Barry Cook, Year 5 teacher and PE and outdoor learning lead at Buckland Primary, talks to STO about the importance of teaching kids outside of the classroom.
What role do offsite visits play in the curriculum at Buckland Primary School
They play quite a big part. A couple of years ago only one year group went on a residential. Year 6 went to PGL for a week, but then we changed it. Now Years 3 4 and 5 all do something.
Why did you change things?
We felt the children needed to have the experience of going away from home earlier. Now our children spend one night on their own in Year 3 and we build it up from there.
Where do your residentials take place?
Year 3 stay onsite. We take Year 4 to a residential centre on the border of Surrey and Sussex, which is about 35 miles away. The company delivers lots of outdoor adventures on both land and water and the children do things like bush craft.
We use different venues for Year 5 including a reservoir where they go kayaking, and Paccar Scout Camp where the children do things like crate stacking, archery, tunnelling and follow a faith trail to learn about different religions. Year 6 have been going to PGL, but it’s getting a bit expensive so we’ve decided to try a new centre in Devon.
What considerations went into your selection of a new venue?
Advice from other schools helps. Another school had a really good experience at the centre in Devon, and that influenced our decision to go there.
What about other types of school trips?
Every year group goes on two school trips a year or we get people in to run workshops for them. Where we take them depends on the topic they are studying. We go to places like Hampton Court, Sutton Life Centre and London Zoo. We also have our own forest school and years 1, 3 and 5 do that for a term.
Why is learning outside the classroom important to Buckland Primary School?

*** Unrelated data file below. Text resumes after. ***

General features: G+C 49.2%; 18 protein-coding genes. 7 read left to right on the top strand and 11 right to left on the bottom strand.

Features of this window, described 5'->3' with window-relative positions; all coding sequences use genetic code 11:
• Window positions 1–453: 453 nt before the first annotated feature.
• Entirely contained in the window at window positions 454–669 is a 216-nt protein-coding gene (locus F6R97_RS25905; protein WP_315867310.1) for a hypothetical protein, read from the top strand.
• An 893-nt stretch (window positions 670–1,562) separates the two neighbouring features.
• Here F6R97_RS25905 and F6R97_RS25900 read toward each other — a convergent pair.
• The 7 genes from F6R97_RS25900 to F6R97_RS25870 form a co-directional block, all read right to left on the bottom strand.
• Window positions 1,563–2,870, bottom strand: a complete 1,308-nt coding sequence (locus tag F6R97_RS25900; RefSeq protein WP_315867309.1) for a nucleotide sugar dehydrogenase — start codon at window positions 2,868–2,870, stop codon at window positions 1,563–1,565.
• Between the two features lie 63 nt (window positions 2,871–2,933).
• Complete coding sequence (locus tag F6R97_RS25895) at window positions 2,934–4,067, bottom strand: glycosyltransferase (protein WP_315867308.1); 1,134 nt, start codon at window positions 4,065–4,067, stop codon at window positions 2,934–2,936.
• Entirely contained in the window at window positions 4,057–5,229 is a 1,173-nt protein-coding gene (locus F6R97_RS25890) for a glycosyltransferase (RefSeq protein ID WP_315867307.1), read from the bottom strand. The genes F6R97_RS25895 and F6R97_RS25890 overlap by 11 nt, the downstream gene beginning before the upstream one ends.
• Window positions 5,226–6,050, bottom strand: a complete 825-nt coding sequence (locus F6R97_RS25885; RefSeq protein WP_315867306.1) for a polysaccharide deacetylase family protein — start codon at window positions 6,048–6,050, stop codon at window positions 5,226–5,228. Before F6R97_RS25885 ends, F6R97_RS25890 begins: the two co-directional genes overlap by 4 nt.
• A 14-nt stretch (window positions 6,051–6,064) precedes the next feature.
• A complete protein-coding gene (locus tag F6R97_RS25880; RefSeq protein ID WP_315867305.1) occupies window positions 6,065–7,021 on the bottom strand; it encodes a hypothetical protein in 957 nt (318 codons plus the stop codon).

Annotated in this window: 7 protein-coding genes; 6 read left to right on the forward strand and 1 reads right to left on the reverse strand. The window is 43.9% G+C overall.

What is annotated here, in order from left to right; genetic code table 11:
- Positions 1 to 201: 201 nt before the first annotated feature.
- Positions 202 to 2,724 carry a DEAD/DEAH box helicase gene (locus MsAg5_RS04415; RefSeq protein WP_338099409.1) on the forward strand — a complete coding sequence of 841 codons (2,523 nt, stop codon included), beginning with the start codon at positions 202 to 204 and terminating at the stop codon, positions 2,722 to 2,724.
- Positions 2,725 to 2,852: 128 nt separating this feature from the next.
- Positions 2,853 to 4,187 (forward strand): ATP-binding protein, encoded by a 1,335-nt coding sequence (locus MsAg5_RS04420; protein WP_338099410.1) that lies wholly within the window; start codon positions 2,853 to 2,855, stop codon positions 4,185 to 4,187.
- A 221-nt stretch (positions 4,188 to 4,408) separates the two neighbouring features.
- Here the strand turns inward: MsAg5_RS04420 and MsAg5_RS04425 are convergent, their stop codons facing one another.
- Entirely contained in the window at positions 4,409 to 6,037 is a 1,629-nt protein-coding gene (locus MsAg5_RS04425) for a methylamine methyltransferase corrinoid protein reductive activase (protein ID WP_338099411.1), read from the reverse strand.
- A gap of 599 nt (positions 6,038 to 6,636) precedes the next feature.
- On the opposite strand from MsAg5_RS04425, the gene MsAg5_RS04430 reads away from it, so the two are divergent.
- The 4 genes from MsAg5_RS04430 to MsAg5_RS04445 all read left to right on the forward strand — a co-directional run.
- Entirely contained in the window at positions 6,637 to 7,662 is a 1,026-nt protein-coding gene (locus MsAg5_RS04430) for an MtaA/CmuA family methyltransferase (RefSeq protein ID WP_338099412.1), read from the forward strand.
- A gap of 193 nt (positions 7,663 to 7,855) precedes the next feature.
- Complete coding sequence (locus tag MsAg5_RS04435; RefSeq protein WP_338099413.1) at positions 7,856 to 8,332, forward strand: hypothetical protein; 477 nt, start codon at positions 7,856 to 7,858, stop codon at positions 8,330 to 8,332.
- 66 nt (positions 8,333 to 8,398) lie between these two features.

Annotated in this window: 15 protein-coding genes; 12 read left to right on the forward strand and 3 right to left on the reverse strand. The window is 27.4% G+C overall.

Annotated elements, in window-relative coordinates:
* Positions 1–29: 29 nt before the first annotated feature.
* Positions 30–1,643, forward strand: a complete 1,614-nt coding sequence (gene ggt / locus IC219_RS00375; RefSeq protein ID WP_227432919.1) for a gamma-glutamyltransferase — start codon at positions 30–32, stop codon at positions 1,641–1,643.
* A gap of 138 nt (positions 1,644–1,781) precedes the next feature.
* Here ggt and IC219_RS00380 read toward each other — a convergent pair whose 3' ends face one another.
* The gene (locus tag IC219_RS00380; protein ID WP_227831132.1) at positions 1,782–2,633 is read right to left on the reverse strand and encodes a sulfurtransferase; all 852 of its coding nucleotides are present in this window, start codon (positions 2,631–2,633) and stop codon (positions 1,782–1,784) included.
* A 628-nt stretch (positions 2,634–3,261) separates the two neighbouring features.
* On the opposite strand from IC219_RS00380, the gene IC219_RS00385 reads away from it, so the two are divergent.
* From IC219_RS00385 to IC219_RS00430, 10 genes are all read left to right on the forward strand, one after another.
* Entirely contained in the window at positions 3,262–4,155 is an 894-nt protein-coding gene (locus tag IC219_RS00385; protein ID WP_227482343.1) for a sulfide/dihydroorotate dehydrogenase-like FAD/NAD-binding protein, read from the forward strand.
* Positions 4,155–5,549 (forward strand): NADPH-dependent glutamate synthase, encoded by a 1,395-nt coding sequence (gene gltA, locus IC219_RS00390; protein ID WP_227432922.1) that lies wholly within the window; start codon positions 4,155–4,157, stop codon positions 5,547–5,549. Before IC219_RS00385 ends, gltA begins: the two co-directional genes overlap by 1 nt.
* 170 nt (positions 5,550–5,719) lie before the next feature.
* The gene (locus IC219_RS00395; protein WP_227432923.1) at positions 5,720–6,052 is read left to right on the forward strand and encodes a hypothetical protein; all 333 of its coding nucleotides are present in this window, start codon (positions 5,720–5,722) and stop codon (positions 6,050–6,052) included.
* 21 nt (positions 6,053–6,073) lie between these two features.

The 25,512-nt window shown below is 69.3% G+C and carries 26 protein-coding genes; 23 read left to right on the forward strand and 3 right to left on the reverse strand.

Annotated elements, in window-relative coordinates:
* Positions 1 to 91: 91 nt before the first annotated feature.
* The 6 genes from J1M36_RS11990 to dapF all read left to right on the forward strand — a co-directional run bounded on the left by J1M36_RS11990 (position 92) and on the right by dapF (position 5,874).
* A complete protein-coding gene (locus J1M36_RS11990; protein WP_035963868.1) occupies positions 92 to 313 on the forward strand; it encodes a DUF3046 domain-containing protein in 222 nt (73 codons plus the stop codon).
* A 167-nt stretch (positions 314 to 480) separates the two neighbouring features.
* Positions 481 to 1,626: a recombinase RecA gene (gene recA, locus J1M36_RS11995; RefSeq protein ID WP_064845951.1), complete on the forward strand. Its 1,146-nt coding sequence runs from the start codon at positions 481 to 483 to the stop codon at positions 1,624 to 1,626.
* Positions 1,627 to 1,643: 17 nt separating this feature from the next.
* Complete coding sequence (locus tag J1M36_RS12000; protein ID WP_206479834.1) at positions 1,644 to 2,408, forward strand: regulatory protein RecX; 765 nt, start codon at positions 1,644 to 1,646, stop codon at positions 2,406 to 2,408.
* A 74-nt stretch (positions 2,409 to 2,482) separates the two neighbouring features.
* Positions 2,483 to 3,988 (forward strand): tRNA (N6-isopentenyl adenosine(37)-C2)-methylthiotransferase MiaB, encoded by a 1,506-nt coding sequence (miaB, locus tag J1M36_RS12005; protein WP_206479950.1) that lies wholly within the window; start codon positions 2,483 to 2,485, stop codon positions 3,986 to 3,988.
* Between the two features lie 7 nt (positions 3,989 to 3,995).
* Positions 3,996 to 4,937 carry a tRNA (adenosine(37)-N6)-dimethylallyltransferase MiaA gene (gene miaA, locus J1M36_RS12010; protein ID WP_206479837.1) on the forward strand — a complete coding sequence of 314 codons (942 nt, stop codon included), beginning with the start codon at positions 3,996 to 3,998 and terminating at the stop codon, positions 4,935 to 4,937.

It gets pupils confidence up. So many children in today’s society don’t have confidence or self-esteem. Residentials and school trips give children new opportunities to challenge themselves. They also give children the chance to do things on their own. They get the chance to make mistakes, and try again, and solve problems themselves, and that builds their confidence.
At Buckland Primary you have developed a scheme called the Junior Achievement Challenge. Tell us about that.
It started when we were looking for a rewards scheme like the Duke of Edinburgh, but that’s very much more for older children. We found a scheme, but it wasn’t quite what we wanted, so we developed our own.
We run an after-school club on a Monday and give children lots of skills sessions and activity tasters. The children then have to go away and develop some of those skills as hobbies.
We do activities at weekends too, to help them build skills, like sponsored walks, where the children also get to debate over the charity. We’re also going to be doing an outdoor litter pick with the local kayaking club soon.
How do you staff all the trips and outdoor education sessions you offer children?
We are very reliant on teachers giving up their time, but we get a lot of help from parents, too. We send a questionnaire out at the start of every year asking parents to tell us about any skills they might have that they could tell children about, and also ask them if they can commit an hour once a year to volunteering. We’re lucky, though, out parents really seem to want to get involved.
How do you manage permission for trips?
For some activities we get parents to sign a general permission form at the start of the year. If we’re doing anything bigger we send out extra permission slips. For the after-school club we have an invite-only Facebook page and parents give their permission for things through that.
What sort of impact does this emphasis on LOtC have on your pupils?
We have had a lot of success stories. There was one boy who had ADHD symptoms and struggled in the classroom. He was a completely different person on trips. We had a talent show on one trip and he would have been the last person we would have expected to get involved. But he sang a song and won. He was a different child.